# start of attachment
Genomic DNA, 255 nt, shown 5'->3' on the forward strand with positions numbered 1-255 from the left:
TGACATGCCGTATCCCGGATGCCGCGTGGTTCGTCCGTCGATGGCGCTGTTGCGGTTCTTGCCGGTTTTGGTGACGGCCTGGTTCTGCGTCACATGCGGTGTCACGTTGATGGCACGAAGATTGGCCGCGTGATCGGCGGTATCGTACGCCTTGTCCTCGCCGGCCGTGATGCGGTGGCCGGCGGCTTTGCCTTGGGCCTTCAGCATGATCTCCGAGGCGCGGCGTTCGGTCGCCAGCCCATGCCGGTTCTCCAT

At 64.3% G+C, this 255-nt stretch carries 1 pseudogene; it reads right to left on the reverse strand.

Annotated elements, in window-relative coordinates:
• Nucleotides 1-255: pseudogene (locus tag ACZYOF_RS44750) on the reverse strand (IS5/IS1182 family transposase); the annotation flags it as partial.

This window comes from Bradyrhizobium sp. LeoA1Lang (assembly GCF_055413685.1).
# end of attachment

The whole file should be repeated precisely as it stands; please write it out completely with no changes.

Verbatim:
Genomic DNA, 255 nt, shown 5'->3' on the forward strand with positions numbered 1-255 from the left:
TGACATGCCGTATCCCGGATGCCGCGTGGTTCGTCCGTCGATGGCGCTGTTGCGGTTCTTGCCGGTTTTGGTGACGGCCTGGTTCTGCGTCACATGCGGTGTCACGTTGATGGCACGAAGATTGGCCGCGTGATCGGCGGTATCGTACGCCTTGTCCTCGCCGGCCGTGATGCGGTGGCCGGCGGCTTTGCCTTGGGCCTTCAGCATGATCTCCGAGGCGCGGCGTTCGGTCGCCAGCCCATGCCGGTTCTCCAT

At 64.3% G+C, this 255-nt stretch carries 1 pseudogene; it reads right to left on the reverse strand.

Annotated elements, in window-relative coordinates:
• Nucleotides 1-255: pseudogene (locus tag ACZYOF_RS44750) on the reverse strand (IS5/IS1182 family transposase); the annotation flags it as partial.

This window comes from Bradyrhizobium sp. LeoA1Lang (assembly GCF_055413685.1).